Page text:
Standards

On January 8, 2002 the No Child Left Behind Act was officially signed into law. This federal legislation required states to create standards identifying their exact learning content for reading and math in grades 3-8. State governments responded as directed by constructing official standards to guide classroom instruction and promote student achievement.

Recently, the Common Core Standards were developed to provide a more consistent understanding of what students are expected to learn.

Teachers can bring this website into their classrooms with the confidence that their curriculum is being strengthened in regards to state standards. Addressing these standards, in turn, prepares students for the high-stakes, standardized tests that are ever present in elementary education.

Standards For Our Games
Grade 1
1.OA.6 >> Add and subtract within 20.
1.MD.3 >> Tell and write time in hours and half-hours using analog and digital clocks.
Grade 2
2.OA.2 >> Fluently add and subtract within 20.
2.MD.7 >> Tell and write time from analog and digital clocks to the nearest five minutes.
2.MD.8 >> Solve word problems involving dollar bills, quarters, dimes, nickels, and pennies, using $ and ¢ symbols appropriately.
Grade 3
3.OA.4 >> Determine the unknown whole number in a multiplication or division equation relating three whole numbers.
3.OA.7 >> Fluently multiply and divide within 100.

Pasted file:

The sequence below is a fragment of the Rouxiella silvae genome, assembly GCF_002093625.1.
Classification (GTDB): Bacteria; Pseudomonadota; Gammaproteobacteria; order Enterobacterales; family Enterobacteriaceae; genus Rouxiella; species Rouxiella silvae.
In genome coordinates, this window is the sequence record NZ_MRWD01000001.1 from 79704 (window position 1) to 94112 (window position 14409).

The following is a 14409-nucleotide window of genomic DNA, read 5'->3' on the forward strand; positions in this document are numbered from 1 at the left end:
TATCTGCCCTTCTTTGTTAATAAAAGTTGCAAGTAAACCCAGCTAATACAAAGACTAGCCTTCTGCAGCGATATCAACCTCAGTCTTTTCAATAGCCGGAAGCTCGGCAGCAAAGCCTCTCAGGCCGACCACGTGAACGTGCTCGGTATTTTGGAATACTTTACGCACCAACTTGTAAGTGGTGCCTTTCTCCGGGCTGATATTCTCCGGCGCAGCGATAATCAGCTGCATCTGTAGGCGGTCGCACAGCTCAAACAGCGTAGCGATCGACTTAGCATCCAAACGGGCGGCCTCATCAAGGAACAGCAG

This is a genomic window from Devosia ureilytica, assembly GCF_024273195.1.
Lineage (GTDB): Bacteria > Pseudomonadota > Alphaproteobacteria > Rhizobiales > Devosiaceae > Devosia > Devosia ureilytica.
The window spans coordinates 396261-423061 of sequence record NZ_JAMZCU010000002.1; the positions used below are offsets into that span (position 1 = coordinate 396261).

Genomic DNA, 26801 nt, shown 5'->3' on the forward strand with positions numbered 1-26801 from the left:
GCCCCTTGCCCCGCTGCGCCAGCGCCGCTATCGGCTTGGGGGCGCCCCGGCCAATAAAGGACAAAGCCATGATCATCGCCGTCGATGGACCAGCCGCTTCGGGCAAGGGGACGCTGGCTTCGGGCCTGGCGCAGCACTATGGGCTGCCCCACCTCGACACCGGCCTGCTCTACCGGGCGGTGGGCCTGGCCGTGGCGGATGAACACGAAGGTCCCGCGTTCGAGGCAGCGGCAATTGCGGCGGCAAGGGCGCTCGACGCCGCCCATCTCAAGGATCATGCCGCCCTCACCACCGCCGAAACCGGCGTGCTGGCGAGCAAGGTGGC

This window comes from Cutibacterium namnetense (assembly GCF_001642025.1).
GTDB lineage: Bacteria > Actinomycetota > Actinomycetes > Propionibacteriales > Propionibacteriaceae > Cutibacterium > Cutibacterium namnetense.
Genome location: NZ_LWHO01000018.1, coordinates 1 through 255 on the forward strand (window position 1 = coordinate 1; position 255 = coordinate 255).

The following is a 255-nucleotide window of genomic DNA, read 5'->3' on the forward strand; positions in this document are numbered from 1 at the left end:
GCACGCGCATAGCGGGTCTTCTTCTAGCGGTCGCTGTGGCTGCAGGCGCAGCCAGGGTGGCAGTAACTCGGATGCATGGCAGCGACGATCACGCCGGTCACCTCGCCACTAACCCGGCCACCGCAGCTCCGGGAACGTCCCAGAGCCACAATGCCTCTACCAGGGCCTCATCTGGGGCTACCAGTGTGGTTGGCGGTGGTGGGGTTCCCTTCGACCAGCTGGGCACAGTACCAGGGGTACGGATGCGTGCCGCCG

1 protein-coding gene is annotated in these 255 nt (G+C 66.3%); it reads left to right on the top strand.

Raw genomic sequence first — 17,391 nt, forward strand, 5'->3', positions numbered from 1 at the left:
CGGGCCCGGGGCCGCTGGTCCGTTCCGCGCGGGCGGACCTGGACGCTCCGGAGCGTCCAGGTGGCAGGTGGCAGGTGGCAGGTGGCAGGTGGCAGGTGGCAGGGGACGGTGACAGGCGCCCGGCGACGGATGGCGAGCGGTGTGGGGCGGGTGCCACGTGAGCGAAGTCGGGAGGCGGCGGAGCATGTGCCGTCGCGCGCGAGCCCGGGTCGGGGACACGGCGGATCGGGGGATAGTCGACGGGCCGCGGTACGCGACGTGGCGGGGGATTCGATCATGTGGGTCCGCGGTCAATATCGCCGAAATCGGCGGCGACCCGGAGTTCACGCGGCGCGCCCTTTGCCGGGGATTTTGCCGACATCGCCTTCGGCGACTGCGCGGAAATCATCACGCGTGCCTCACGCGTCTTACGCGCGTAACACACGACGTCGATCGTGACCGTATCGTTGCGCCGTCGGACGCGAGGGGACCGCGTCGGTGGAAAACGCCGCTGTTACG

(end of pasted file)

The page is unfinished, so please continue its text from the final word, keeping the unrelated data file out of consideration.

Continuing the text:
3.NF.3 >> Explain equivalence of fractions in special cases, and compare fractions by reasoning about their size.
3.MD.1 >> Tell and write time to the nearest minute and measure time intervals in minutes.
Grade 4
4.NF.2 >> Compare two fractions with different numerators and different denominators.
4.NF.2 >> Use decimal notation for fractions with denominators 10 or 100.
Grade 5
Grade 6
6.RP.3 >> Use ratio and rate reasoning to solve real-world and mathematical problems.
6.NS.5 >> Understand that positive and negative numbers are used together to describe quantities having opposite directions or values.
  • When I've done flash cards, they aren't in to it. This is more fun and colorful for them. I can tell they are wanting to learn their facts faster as a challenge.
  • Aligning the joy of gaming with practicing math transforms the experience and invites students to learn in an environment they are comfortable with.
  • Many of the students play video games all the time at home. This was a way to let them enjoy their playing time but to practice a skill at the same time.
  • The math games have improved the student's grades in timed tests and have boosted the student's confidence in their math abilities.
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